Relations with Russia already are bad enough without pouring gasoline on the fire.  Unfortunately, the Trump administration is doing exactly that.  Perhaps the president is embracing these provocative initiatives to rebut hysterical critics who charge that he is “soft” on Russia—or even worse, is a Russian agent.  Whatever the motive, Washington’s recent actions are reckless and need to be abandoned.

 

 

Yesterday morning, in an op-ed we published in a Chinese news outlet, we made the case that assuaging the Trump administration will be difficult, and that instead of responding to Trump, China should just focus on being a good citizen of the world trading system. In this context, we said this:

China should unilaterally open up its markets to the greatest extent possible, as a sign of its good faith … includ[ing] tariff reductions.

Later in the day, we saw this Bloomberg story:

China is planning to cut average tariff rates on imports from the majority of its trading partners as soon as next month, two people familiar with the matter said, in a move that would lower costs for consumers as a trade war with the U.S. deepens.

The two people asked not to be named because the matter isn’t public yet. Premier Li Keqiang said Wednesday that China would reduce tariffs, though he didn’t elaborate.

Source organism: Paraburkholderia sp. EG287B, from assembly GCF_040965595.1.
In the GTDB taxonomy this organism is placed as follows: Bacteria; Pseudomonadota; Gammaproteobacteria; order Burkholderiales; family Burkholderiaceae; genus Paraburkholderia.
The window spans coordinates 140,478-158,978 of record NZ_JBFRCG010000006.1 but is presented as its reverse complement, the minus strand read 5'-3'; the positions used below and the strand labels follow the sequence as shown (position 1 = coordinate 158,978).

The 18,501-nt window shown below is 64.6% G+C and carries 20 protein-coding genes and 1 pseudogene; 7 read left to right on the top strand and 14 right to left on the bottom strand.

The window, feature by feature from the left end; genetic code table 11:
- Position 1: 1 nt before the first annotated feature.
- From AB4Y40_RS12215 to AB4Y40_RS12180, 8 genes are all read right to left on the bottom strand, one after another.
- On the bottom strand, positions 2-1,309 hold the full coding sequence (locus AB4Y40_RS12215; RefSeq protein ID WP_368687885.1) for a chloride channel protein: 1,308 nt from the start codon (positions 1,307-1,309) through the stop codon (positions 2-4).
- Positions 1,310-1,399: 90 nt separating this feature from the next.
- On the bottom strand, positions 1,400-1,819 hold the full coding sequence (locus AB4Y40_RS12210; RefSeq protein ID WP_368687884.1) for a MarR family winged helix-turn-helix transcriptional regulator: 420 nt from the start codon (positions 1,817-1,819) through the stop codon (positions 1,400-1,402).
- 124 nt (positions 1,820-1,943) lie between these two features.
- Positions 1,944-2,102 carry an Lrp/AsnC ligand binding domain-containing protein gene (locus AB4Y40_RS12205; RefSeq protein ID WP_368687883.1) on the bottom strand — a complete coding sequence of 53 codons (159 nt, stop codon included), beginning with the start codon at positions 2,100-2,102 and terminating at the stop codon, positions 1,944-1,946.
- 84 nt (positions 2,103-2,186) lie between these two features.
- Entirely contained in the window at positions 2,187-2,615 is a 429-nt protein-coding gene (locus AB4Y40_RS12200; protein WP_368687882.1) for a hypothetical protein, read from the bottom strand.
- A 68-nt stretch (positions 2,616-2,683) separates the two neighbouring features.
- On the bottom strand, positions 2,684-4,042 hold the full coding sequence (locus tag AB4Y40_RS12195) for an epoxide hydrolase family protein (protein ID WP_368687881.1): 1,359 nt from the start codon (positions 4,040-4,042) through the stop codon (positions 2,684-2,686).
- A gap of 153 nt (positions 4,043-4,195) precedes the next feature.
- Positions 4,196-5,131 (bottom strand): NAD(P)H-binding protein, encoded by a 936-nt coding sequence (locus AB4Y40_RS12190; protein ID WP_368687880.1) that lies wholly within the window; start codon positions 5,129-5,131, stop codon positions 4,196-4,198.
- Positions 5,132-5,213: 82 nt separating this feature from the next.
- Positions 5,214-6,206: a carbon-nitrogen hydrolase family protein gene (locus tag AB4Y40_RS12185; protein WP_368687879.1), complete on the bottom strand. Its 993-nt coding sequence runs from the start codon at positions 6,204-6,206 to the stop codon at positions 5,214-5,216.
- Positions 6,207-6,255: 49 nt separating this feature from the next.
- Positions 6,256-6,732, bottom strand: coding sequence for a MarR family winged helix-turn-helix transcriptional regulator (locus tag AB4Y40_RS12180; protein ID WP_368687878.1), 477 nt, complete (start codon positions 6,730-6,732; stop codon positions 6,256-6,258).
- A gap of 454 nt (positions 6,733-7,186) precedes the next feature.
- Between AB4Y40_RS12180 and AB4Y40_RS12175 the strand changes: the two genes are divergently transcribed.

It’s not yet clear how the planned reduction would affect imports from the U.S., if at all, including Chinese retaliatory tariffs on American products amid the trade war. Those details may only emerge once the government outlines which products will enjoy lower tariffs. …

Now, we’re not claiming cause and effect here, but we’re thinking of making some more requests!

But seriously, we think it is pretty unlikely that our piece led to the Chinese government’s decision here. Nevertheless, this is a positive development. It is helpful that China is recognizing that liberalization is beneficial, and that as a major world economy, it needs to lead by example when it calls itself a defender of “the principles of free trade and the multilateral trading system.”  China has a long way to go to become a true market economy, but this is a good step.

“[T]here came another folly of government intervention in 1930 transcending all the rest in significance. In a world staggering under a load of international debt which could be carried only if countries under pressure could produce goods and export them to their creditors, we, the great creditor nation of the world, with tariffs already far too high, raised our tariffs again. The Hawley-Smoot Tariff Act of June 1930 was the crowning folly of the who period from 1920 to 1933….

Protectionism ran wild all over the world.  Markets were cut off.  Trade lines were narrowed.  Unemployment in the export industries all over the world grew with great rapidity, and the prices of export commodities, notably farm commodities in the United States, dropped with ominous rapidity….